Anti-predator Behaviors (Swarming)

Because evolution in Avida is completely open-ended and unsupervised, prey evolve a diverse array of behaviors in response to predation pressures. One of the most visible of these is grouping in the form of herds (or ‘swarms’). Provided that there are no food-resource restrictions putting pressure on prey to avoid each other, grouping behaviors evolve quite readily. Accordingly, we are currently looking to differentiate the factors that promote the evolution of these strategies (i.e. the dilution effect) from the factors that simply reinforce them once grouping has already evolved.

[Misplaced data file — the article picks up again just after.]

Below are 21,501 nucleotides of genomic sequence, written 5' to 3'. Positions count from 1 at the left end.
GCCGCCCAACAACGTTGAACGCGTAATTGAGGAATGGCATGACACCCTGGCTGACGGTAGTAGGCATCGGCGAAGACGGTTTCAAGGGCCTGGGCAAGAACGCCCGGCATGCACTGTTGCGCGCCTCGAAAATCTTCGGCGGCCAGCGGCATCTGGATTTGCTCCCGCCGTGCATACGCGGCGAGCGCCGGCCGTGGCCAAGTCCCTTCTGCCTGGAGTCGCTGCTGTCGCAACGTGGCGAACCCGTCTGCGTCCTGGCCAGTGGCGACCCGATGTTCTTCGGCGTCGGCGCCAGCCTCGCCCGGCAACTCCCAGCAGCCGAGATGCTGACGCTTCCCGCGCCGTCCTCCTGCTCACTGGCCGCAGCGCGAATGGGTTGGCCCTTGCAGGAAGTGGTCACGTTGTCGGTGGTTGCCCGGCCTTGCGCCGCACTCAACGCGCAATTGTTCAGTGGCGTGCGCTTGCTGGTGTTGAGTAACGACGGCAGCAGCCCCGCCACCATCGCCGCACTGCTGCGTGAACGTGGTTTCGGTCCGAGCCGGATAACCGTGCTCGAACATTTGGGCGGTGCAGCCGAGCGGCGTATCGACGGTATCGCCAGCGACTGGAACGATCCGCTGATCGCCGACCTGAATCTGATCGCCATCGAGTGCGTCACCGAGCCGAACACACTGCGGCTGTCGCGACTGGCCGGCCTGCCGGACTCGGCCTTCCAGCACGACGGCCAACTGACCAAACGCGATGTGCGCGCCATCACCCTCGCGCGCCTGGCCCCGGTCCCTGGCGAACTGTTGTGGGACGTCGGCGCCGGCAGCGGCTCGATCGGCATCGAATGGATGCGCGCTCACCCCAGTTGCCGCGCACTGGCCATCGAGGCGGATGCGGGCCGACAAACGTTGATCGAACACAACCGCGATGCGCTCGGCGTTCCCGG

While looking at the videos below, keep in mind that we never introduce predators into these systems: predation and all other behaviors, evolve strictly via natural selection from a single prey ancestor. Moreover, we never artificially select for prey to form groups…prey herding evolves purely as a response to predation pressures.

[cvg-video videoId=’52’ width=’400′ height=’300′ mode=’playlist’ /]
Prey (blue, with juveniles in brown) quickly evolve to stay in groups when co-evolving with predators (red), but not when no predators are in the ecosystem. Organisms can occupy the same space (i.e. pass ‘over’ each other). In the above population, the predators clearly evolved to rapidly target and attack prey straying from the groups.

[cvg-video videoId=’51’ width=’400′ height=’300′ mode=’playlist’ /]